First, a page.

I would like to consider the presence of negative space in the form of imaginative listening spaces in Chantal Akerman’s documentary South (1999). This article examines the workings of memory and imagination from an auditory perspective, aided by two conceptions of the imagination, set out by Hannah Arendt and Toni Morrison, which I equate to a process of listening. Focusing my attention on the ‘inverted face’ or ‘back’ of the face-to-face encounter, my study brings together Don Ihde’s work on relative silence and the auditory imagination, Max Silverman’s concept of ‘palimpsestic memory’ and Sara Ahmed’s theorising of a ‘politics of sides’. It suggests that a polyphonic mode of listening is required if the spectator is to see with doubled vision, beyond a racialised dichotomy, thereby gaining access to the ‘non-forms’ of hidden voices, stories and histories.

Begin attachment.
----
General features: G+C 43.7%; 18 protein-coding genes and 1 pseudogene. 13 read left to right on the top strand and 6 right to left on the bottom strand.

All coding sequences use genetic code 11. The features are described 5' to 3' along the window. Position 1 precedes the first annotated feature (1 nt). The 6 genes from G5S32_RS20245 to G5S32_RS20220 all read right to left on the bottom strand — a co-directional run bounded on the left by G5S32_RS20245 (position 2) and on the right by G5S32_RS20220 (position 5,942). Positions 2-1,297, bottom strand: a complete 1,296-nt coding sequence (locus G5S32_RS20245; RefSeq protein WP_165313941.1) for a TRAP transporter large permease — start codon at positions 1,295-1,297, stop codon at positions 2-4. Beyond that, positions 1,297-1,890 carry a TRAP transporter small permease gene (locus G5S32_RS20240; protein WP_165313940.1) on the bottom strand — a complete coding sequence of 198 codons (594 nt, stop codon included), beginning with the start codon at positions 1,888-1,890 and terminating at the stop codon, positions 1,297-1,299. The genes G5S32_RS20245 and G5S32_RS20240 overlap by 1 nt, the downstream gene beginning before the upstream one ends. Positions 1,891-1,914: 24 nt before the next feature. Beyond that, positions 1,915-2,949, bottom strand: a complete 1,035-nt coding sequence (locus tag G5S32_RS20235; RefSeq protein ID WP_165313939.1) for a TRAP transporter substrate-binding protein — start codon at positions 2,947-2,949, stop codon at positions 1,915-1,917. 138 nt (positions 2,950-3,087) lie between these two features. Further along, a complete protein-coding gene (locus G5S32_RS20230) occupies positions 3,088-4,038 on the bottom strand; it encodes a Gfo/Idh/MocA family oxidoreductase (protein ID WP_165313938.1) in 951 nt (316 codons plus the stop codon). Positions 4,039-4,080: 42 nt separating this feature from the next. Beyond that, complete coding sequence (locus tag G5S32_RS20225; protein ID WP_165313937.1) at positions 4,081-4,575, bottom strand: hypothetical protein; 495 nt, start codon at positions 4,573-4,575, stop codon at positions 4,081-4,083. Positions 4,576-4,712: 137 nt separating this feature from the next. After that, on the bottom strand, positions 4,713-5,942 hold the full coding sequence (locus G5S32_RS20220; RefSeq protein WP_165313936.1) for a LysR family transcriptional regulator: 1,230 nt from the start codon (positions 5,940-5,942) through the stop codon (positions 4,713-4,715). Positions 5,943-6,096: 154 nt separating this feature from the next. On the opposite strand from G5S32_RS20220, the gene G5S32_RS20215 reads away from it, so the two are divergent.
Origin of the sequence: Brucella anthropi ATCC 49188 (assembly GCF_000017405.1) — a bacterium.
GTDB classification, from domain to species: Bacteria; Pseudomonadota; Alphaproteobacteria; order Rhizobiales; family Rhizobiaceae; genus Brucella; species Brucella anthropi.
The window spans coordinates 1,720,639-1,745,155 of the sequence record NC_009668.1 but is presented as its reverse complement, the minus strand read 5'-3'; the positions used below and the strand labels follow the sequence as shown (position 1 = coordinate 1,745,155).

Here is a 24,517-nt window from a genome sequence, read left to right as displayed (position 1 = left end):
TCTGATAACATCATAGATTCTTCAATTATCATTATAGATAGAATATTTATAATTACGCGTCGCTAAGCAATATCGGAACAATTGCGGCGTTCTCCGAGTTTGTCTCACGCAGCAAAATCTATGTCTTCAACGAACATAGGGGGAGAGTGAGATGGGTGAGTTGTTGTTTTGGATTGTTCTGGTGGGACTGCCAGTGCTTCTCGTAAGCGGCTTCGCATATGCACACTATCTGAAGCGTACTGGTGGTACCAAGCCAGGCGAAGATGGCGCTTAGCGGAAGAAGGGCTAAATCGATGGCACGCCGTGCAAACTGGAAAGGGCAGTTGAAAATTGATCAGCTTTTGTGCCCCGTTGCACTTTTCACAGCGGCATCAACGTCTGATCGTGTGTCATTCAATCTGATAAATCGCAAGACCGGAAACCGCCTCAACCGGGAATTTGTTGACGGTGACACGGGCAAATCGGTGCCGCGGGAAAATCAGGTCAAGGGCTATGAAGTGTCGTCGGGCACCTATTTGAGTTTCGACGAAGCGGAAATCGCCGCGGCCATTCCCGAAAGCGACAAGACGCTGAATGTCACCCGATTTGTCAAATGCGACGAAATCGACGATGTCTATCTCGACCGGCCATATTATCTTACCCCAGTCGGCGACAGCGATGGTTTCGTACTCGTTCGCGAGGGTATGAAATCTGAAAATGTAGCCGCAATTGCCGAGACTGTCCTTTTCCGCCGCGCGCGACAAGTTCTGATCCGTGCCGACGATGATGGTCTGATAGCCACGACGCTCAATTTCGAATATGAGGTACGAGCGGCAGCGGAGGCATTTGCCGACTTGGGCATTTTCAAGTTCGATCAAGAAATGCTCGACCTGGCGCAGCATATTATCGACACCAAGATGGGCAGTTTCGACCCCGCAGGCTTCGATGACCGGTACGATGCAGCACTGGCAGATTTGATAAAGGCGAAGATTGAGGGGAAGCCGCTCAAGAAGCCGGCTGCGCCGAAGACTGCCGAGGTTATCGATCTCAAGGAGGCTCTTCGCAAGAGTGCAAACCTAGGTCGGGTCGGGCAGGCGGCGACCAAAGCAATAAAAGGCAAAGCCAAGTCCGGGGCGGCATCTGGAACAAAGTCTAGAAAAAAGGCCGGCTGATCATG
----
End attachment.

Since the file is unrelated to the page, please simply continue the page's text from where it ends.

|Publication status||Accepted/In press - 27 Apr 2020|
- emotional memory
- palimpsestic memory